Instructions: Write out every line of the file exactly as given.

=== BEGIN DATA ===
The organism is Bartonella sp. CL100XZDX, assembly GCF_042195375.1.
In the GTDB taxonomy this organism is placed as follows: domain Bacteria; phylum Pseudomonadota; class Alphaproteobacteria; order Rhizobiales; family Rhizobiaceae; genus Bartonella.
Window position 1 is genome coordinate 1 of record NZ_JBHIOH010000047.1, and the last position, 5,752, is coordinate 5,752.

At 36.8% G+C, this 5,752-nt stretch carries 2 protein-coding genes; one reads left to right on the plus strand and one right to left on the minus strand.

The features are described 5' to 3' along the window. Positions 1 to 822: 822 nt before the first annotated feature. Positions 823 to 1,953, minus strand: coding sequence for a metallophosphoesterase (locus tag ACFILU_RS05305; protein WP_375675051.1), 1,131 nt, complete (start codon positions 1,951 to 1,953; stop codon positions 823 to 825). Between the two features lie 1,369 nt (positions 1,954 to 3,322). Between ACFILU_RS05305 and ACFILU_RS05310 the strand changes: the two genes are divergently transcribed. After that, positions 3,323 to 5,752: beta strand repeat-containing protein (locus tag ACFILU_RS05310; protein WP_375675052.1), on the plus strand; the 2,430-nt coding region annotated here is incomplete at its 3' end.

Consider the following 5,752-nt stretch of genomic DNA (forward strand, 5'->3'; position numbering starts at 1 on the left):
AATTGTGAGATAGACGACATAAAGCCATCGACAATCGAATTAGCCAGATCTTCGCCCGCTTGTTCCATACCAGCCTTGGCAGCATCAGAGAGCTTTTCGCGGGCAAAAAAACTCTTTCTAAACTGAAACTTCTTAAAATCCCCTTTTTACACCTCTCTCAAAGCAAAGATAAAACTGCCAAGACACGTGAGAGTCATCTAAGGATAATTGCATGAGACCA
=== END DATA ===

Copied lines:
The organism is Bartonella sp. CL100XZDX, assembly GCF_042195375.1.
In the GTDB taxonomy this organism is placed as follows: domain Bacteria; phylum Pseudomonadota; class Alphaproteobacteria; order Rhizobiales; family Rhizobiaceae; genus Bartonella.
Window position 1 is genome coordinate 1 of record NZ_JBHIOH010000047.1, and the last position, 5,752, is coordinate 5,752.

At 36.8% G+C, this 5,752-nt stretch carries 2 protein-coding genes; one reads left to right on the plus strand and one right to left on the minus strand.

The features are described 5' to 3' along the window. Positions 1 to 822: 822 nt before the first annotated feature. Positions 823 to 1,953, minus strand: coding sequence for a metallophosphoesterase (locus tag ACFILU_RS05305; protein WP_375675051.1), 1,131 nt, complete (start codon positions 1,951 to 1,953; stop codon positions 823 to 825). Between the two features lie 1,369 nt (positions 1,954 to 3,322). Between ACFILU_RS05305 and ACFILU_RS05310 the strand changes: the two genes are divergently transcribed. After that, positions 3,323 to 5,752: beta strand repeat-containing protein (locus tag ACFILU_RS05310; protein WP_375675052.1), on the plus strand; the 2,430-nt coding region annotated here is incomplete at its 3' end.

Consider the following 5,752-nt stretch of genomic DNA (forward strand, 5'->3'; position numbering starts at 1 on the left):
AATTGTGAGATAGACGACATAAAGCCATCGACAATCGAATTAGCCAGATCTTCGCCCGCTTGTTCCATACCAGCCTTGGCAGCATCAGAGAGCTTTTCGCGGGCAAAAAAACTCTTTCTAAACTGAAACTTCTTAAAATCCCCTTTTTACACCTCTCTCAAAGCAAAGATAAAACTGCCAAGACACGTGAGAGTCATCTAAGGATAATTGCATGAGACCA